Adaptive capacity: “The ability of systems, institutions, humans, and other organisms to adjust to potential damage, to take advantage of opportunities, or to respond to consequences” of hazards.1
Climate hazard: In this tool, a climate hazard is a physical process or event (hydro-meteorological or oceanographic variables or phenomena) that can harm human health, livelihoods, or natural resources. (A hazard is not simply the potential for adverse effects).2
Exposure: “The presence of people, livelihoods, species or ecosystems, environmental services and resources, infrastructure, or economic, social, or cultural assets in places that could be adversely affected” by a hazard.1
Geophysical hazard: A geophysical hazard is a physical process or event that can harm human health, livelihoods, systems, or natural resources. (A hazard is not simply the potential for adverse effects).2
Potential impact: The possible effects on human or natural assets and systems as a result of exposure and sensitivity, either beneficial or harmful.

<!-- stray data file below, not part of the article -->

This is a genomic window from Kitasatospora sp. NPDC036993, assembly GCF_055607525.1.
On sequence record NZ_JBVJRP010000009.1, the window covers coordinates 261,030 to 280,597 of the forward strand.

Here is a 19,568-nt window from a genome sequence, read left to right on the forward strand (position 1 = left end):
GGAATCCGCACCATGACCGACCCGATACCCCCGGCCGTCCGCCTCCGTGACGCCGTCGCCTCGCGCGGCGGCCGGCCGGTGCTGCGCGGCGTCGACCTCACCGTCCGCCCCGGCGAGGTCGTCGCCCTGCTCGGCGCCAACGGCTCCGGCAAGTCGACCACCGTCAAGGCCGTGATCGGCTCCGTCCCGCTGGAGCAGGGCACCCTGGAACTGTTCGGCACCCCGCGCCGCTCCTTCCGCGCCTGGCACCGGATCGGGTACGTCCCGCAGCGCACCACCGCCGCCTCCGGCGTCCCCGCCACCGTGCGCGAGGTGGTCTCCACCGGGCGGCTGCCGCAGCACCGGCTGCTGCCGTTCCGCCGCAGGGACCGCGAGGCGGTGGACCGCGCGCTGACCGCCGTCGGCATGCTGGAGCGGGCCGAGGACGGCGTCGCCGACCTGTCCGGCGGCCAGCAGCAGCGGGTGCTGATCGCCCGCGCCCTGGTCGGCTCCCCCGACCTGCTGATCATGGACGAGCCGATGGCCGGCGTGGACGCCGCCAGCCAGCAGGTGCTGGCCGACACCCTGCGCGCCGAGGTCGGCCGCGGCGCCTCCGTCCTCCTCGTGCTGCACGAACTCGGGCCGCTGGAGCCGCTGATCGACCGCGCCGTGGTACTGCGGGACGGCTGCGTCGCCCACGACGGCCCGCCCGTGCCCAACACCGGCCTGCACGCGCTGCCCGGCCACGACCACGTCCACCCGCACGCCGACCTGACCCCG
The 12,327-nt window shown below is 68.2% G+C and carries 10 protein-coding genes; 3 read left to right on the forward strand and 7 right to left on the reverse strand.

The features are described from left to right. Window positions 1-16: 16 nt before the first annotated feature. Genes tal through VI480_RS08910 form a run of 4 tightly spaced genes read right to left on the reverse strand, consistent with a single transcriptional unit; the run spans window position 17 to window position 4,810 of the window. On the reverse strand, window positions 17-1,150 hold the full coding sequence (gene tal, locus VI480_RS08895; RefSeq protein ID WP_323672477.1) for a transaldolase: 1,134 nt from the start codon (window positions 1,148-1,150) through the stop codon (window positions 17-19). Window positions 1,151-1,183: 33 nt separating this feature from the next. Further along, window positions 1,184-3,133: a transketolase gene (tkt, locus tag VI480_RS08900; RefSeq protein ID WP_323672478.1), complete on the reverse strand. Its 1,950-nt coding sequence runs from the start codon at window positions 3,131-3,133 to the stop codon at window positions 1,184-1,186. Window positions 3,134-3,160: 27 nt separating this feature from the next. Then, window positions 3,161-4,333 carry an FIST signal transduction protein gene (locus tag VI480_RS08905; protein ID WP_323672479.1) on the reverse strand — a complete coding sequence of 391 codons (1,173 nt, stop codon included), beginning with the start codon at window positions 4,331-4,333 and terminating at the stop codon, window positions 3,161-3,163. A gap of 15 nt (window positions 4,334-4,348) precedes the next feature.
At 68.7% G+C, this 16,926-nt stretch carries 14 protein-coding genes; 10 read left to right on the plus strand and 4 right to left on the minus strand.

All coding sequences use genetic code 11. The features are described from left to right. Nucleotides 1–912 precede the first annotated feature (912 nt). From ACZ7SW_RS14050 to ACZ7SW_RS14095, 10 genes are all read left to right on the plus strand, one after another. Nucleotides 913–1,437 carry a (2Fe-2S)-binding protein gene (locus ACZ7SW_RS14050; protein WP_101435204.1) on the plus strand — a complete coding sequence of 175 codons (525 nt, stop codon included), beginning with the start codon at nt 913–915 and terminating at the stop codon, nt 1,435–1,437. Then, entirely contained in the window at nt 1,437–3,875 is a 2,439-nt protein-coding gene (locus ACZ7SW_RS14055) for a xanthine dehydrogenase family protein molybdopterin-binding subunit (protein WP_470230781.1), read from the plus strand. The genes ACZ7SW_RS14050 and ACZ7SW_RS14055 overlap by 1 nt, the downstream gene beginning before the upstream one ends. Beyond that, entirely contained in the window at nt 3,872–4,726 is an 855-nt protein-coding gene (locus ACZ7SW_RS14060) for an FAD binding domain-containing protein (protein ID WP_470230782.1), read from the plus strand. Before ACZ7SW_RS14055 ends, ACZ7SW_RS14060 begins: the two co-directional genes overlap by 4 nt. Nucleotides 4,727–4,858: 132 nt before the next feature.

Risk: “The potential for consequences where something of human value (including humans themselves) is at stake and where the outcome is uncertain.” 1 This tool defines risk as a combination of exposure, sensitivity, and adaptive capacity. (It does not define risk as the product of the probability of hazardous events and the consequences of those events, a definition that is frequently used elsewhere.)
Sensitivity: “The degree to which a system or species is affected, either adversely or beneficially, by climate variability or change” or by geophysical hazards.1
1. Definitions adapted from IPCC, Climate Change 2014: Impacts, Adaptation, and Vulnerability, Contribution of Working Group II to the Fifth Assessment Report of the Intergovernmental Panel on Climate Change (2014) (http://www.ipcc.ch/report/ar5/wg2/).
2. N. Brooks, “Vulnerability, Risk and Adaptation: A Conceptual Framework” Working Paper No. 38 (Tyndall Centre, 2003) (http://www.tyndall.ac.uk/sites/default/files/wp38.pdf).